Dosing

Dosing

The appropriate dose of white sandalwood depends on several factors such as the user's age, health, and several other conditions. At this time there is not enough scientific information to determine an appropriate range of doses for white sandalwood. Keep in mind that natural products are not always necessarily safe and dosages can be important. Be sure to follow relevant directions on product labels and consult your pharmacist or physician or other healthcare professional before using.

View References

REFERENCES:

  • Hayakawa, R., Matsunaga, K., and Arima, Y. Depigmented contact dermatitis due to incense. Contact Dermatitis 1987;16(5):272-274. View abstract.
  • Bhat TA, Begum W. Efficacy of Tamarindus indicus, Melia azadirach and Santalum album in syndromic management of abnormal vaginal discharge: A single-blind randomised controlled trial. J Complement Integr Med. 2017;15(2). View abstract.
  • Electronic Code of Federal Regulations. Title 21. Part 182 -- Substances Generally Recognized As Safe. Available at: https://www.accessdata.fda.gov/scripts/cdrh/cfdocs/cfcfr/CFRSearch.cfm?CFRPart=182
  • Heuberger, E., Hongratanaworakit, T., and Buchbauer, G. East Indian Sandalwood and alpha-santalol odor increase physiological and self-rated arousal in humans. Planta Med 2006;72(9):792-800. View abstract.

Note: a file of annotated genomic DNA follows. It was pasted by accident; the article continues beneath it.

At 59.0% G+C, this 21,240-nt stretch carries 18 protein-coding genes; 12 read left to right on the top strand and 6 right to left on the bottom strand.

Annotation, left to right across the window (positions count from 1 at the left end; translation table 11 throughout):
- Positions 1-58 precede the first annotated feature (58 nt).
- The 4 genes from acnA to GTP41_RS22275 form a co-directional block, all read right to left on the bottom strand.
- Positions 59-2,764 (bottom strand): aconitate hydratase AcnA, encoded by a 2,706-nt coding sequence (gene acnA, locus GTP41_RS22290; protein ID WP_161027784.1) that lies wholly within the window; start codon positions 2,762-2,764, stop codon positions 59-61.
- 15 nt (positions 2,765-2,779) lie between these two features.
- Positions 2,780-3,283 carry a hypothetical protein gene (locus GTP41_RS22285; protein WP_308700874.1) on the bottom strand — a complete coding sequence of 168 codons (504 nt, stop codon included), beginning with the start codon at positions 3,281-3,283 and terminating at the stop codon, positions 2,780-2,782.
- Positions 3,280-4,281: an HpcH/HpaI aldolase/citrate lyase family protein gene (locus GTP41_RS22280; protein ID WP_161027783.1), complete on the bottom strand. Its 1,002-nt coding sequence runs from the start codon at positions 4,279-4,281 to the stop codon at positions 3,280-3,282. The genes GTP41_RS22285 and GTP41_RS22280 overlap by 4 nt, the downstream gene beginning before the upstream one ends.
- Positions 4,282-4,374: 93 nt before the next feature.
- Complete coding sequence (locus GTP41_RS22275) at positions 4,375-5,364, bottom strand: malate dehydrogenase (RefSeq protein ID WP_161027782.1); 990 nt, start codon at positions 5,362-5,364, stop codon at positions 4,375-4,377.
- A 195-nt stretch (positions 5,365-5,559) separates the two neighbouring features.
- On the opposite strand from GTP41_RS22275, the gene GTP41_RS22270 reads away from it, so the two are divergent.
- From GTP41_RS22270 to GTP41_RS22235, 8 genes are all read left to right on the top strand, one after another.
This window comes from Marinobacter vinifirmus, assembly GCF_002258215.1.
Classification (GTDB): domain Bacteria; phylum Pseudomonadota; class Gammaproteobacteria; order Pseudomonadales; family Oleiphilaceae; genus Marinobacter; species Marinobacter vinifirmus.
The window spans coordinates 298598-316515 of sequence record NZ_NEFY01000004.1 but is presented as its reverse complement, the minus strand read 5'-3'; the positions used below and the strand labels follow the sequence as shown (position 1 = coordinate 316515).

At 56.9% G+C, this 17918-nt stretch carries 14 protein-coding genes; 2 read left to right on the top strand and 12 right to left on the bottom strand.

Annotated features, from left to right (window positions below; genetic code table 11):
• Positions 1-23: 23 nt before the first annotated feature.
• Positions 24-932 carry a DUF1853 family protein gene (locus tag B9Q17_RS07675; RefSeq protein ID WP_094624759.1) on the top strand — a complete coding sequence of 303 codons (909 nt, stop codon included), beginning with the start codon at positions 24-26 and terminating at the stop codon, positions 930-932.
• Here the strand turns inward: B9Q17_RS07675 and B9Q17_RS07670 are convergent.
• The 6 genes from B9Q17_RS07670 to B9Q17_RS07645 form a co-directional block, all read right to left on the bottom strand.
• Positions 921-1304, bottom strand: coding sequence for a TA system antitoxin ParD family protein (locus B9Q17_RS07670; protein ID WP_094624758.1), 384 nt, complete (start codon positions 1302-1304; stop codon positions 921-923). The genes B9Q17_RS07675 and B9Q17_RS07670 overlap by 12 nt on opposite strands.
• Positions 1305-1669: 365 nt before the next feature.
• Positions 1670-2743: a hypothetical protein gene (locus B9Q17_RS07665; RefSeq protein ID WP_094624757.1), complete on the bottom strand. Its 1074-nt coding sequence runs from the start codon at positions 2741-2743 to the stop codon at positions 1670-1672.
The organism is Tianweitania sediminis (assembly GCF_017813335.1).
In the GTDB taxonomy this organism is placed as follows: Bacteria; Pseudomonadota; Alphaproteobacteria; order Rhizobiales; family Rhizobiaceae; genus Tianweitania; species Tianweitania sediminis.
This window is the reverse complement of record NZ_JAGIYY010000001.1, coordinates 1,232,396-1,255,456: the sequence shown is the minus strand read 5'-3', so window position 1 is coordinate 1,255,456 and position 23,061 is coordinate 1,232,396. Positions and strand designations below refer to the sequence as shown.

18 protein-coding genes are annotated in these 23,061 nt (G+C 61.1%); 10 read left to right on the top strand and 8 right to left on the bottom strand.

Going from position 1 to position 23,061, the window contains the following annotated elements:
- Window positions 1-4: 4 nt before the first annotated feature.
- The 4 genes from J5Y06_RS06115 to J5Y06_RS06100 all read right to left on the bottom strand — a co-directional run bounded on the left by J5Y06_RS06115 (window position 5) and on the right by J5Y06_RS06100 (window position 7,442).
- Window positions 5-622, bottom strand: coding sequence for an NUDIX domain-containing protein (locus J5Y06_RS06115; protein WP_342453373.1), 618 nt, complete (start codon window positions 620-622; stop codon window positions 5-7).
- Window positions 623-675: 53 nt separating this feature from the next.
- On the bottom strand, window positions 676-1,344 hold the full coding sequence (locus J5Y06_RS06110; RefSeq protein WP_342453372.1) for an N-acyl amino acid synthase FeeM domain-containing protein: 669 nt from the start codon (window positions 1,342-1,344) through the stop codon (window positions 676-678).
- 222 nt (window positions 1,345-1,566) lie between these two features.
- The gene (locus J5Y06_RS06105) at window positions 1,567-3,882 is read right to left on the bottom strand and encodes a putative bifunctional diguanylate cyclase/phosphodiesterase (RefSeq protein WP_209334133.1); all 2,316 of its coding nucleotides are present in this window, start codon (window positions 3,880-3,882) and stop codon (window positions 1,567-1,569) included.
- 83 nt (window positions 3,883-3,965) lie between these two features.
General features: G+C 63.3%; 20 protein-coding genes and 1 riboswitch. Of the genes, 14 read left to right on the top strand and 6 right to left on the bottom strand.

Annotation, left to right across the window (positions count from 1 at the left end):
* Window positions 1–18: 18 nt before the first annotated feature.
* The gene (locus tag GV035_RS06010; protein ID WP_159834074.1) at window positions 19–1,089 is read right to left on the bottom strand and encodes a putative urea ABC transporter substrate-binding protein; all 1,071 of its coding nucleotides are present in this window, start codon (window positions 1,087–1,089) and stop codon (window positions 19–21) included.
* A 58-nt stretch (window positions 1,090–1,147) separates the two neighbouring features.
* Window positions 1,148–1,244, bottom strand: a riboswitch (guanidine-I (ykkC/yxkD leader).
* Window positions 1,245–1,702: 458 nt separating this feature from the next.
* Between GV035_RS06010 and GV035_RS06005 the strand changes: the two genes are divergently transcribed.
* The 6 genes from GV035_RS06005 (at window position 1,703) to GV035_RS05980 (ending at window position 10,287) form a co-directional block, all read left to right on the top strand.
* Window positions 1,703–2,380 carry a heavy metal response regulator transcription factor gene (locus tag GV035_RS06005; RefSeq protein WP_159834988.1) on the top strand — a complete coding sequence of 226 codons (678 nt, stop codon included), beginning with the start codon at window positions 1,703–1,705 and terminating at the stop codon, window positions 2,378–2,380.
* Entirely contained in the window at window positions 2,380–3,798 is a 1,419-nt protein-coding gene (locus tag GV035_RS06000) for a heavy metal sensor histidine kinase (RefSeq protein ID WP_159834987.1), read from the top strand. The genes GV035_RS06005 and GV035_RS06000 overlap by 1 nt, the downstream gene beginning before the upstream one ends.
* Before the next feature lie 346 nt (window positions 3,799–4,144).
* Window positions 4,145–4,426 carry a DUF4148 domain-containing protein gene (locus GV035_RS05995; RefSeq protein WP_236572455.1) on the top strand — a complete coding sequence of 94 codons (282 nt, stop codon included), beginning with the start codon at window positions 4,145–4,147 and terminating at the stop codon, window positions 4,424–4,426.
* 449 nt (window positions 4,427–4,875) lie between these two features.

• Höferl M, Hütter C, Buchbauer G. A pilot study on the physiological effects of three essential oils in humans. Nat Prod Commun. 2016;11(10):1561-1564. View abstract.
  • Hongratanaworakit, T., Heuberger, E., and Buchbauer, G. Evaluation of the effects of East Indian sandalwood oil and alpha-santalol on humans after transdermal absorption. Planta Med 2004;70(1):3-7. View abstract.
  • Kyle, G. Evaluating the effectiveness of aromatherapy in reducing levels of anxiety in palliative care patients: results of a pilot study. Complement Ther Clin Pract. 2006;12(2):148-155. View abstract.
  • Misra BB, Dey S. Comparative phytochemical analysis and antibacterial efficacy of in vitro and in vivo extracts from East Indian sandalwood tree (Santalum album L.). Lett Appl Microbiol. 2012;55(6):476-86. View abstract.
  • Sharma, R., Bajaj, A. K., and Singh, K. G. Sandalwood dermatitis. Int J Dermatol 1987;26(9):597. View abstract.
  • Warshaw EM, Zug KA, Belsito DV, et al. Positive patch-test reactions to essential oils in consecutive patients from North America and Central Europe. Dermatitis. 2017;28(4):246-252. View abstract.

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CONDITIONS OF USE AND IMPORTANT INFORMATION: This information is meant to supplement, not replace advice from your doctor or healthcare provider and is not meant to cover all possible uses, precautions, interactions or adverse effects. This information may not fit your specific health circumstances. Never delay or disregard seeking professional medical advice from your doctor or other qualified health care provider because of something you have read on WebMD. You should always speak with your doctor or health care professional before you start, stop, or change any prescribed part of your health care plan or treatment and to determine what course of therapy is right for you.

This copyrighted material is provided by Natural Medicines Comprehensive Database Consumer Version. Information from this source is evidence-based and objective, and without commercial influence. For professional medical information on natural medicines, see Natural Medicines Comprehensive Database Professional Version.